Each of the questions below should be presented with a range of answer options, plus a free text comment box.

To detractors

Which of the following do we need to improve on?

To passives 

Why would you not recommend us?

OR

What could we have done to make it a 9/10?

To promoters

What did we do well?

3 ways to deploy your NPS survey questions

Email blast

You can send an email blast to your customers with an NPS survey question (On a scale of 0-10, with 10 being the most likely, how likely are you to recommend us to a friend or colleague?”) embedded right within from the body of the email message. This helps drive up the response rate as the customer can click from directly within the email they receive. They are incredibly simple to set up, totally configurable and can alert you to unhappy customers in real-time.

Embedded Signature surveys

If you’re regularly emailing your customers from Outlook or Gmail, you get get a regular pulse of feedback from the email signature area by adding the NPS feedback surveys so they’re always part of your signature. This is an excellent way of getting a steady stream of NPS feedback and shows how much you care about your customers as you have a visual representation of it in every email you send.

Embedded on website

By adding a simple pop-out window or side section to your website, you can easily gather NPS feedback from visitors to your website. This will allow you ask different questions – either NPS feedback surrounding your customers’ purchase experience on your website, or the quality of the information provided. You can also ask more general NPS questions about the company or brand.

What is a good NPS response rate?

There is a wide range of opinions on this question. It also depends on the industry sector (check out NPS industry benchmarks) and type of customer. Response rates on any survey typically relate to the strength of relationship with each customer. You are, after all, asking people to give up their time – even if only for a matter of seconds.

The consensus would appear to be around 20–25% as a good NPS response rate. To some industries, that might appear impossibly high. Others, well within their expectations. 

How many responses do I need for my NPS survey to be representative?

The number of responses you receive should be as high as possible. This is so that you can maximise your confidence level in the accuracy of the results, and minimize the margin for error.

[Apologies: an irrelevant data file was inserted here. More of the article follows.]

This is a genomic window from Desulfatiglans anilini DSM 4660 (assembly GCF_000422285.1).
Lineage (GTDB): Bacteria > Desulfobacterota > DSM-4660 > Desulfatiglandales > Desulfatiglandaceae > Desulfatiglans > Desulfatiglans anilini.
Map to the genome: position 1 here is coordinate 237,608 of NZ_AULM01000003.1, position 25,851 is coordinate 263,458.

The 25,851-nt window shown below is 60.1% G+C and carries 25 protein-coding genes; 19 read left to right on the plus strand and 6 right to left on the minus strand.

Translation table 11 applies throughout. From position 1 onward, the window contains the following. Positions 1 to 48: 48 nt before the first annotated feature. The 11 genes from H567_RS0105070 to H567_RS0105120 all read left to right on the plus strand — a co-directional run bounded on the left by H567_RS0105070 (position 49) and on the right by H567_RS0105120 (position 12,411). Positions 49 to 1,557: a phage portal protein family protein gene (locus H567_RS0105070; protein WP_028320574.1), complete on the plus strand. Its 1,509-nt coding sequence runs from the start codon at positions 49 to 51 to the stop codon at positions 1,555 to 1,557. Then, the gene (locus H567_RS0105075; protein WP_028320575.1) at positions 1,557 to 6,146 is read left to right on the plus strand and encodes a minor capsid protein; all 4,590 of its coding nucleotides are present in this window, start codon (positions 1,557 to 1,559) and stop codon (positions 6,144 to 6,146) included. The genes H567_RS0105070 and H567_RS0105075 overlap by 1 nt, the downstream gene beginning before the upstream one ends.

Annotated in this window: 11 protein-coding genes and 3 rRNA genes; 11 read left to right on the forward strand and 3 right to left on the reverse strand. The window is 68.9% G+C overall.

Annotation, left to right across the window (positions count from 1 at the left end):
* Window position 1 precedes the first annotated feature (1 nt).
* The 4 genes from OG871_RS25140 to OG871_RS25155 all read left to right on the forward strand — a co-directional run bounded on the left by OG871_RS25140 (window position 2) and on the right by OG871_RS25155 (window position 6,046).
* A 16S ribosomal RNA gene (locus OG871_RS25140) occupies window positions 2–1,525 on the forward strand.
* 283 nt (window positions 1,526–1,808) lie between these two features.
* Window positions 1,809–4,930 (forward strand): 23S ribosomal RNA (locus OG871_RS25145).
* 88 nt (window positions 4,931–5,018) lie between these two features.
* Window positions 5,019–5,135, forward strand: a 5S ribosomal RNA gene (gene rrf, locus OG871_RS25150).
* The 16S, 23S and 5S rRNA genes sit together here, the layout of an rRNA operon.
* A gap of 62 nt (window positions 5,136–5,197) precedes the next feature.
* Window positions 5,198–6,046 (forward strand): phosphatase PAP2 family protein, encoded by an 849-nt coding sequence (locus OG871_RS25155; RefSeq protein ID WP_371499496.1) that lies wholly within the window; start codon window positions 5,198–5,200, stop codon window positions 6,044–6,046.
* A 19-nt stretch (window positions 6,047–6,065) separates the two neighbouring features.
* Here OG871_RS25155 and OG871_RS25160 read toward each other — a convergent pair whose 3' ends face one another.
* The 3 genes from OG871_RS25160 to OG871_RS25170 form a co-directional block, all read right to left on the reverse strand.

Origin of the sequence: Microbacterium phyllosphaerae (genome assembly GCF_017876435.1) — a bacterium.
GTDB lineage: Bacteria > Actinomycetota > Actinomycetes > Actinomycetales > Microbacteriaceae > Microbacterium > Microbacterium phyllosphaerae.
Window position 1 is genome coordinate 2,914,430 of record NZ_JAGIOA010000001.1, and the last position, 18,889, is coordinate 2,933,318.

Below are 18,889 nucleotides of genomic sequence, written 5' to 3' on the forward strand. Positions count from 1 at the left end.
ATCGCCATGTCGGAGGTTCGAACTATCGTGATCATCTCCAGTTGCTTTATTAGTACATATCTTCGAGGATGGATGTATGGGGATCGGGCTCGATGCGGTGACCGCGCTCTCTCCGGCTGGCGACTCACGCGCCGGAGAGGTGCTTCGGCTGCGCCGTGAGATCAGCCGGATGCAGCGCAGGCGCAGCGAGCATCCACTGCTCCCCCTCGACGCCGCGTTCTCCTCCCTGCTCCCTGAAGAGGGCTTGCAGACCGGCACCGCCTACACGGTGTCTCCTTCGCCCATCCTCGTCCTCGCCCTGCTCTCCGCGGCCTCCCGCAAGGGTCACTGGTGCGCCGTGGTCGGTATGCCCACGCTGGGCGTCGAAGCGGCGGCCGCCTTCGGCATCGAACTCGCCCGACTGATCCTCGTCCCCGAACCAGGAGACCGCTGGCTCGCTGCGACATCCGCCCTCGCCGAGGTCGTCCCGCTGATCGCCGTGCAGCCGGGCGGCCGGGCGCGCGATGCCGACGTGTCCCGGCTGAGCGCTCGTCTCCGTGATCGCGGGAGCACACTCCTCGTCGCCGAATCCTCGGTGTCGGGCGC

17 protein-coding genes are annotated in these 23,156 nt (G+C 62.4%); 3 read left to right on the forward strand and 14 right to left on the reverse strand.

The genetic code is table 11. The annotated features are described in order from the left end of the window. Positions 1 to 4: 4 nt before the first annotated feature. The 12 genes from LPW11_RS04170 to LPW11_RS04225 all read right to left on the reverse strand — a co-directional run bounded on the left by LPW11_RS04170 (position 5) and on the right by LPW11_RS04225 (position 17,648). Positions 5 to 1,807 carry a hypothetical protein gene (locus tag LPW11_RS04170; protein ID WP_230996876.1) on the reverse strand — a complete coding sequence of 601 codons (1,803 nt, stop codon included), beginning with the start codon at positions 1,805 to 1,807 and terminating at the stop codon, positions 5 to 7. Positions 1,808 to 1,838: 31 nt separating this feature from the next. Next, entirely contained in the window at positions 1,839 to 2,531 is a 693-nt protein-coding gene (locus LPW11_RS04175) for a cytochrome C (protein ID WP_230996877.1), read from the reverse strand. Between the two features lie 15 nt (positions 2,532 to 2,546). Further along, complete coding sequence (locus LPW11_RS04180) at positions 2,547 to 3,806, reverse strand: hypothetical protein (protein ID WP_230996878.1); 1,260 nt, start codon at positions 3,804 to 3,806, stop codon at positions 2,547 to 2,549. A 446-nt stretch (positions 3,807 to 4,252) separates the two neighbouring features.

Many organizations worry about the number of completed NPS surveys being a high enough proportion of your customer base they represent. Let’s take two contrasting examples:

  • An e-commerce site deals with 100,000 customers a day. On a given day, it receives 500 completed NPS surveys. That’s 0.5%.
  • An architecture consultancy has 300 customers on its books. For its monthly NPS evaluation, it has completed 45 NPS surveys. That’s 15%.

Clearly, the architect practice has a larger sample as an overall proportion of their customer ‘population’. This is likely to lead to more reliable results. However, the differences won’t be all that significant. Democratic elections involving tens of millions of voters have been accurately called on sample sizes of less than 0.01% of the voting population. 

There is some relatively complicated mathematics at play to arrive at ‘margins of error’ and ‘confidence intervals’. But these help you reframe the challenge as: “How many responses do I need to be XX% confident in a margin of error of +/- XX of my NPS score?” 

How do I increase my NPS response rate?

When creating your NPS surveys, remember to follow these rules. Keep the NPS survey:

  • Easy and fast to use
  • Engaging and fun
  • Relevant to the context of the customer journey
  • Timed to coincide with or immediately follow touchpoint events
  • Purposeful in explaining how feedback data will be used to fuel CX improvements

How else can I increase my NPS survey response rate?

Set Up Your NPS Survey Today Create a free Customer Thermometer account (No credit card required – Fully functional account). Set up an NPS survey and discover why over 10,000 teams choose CT to track, measure and improve their NPS program.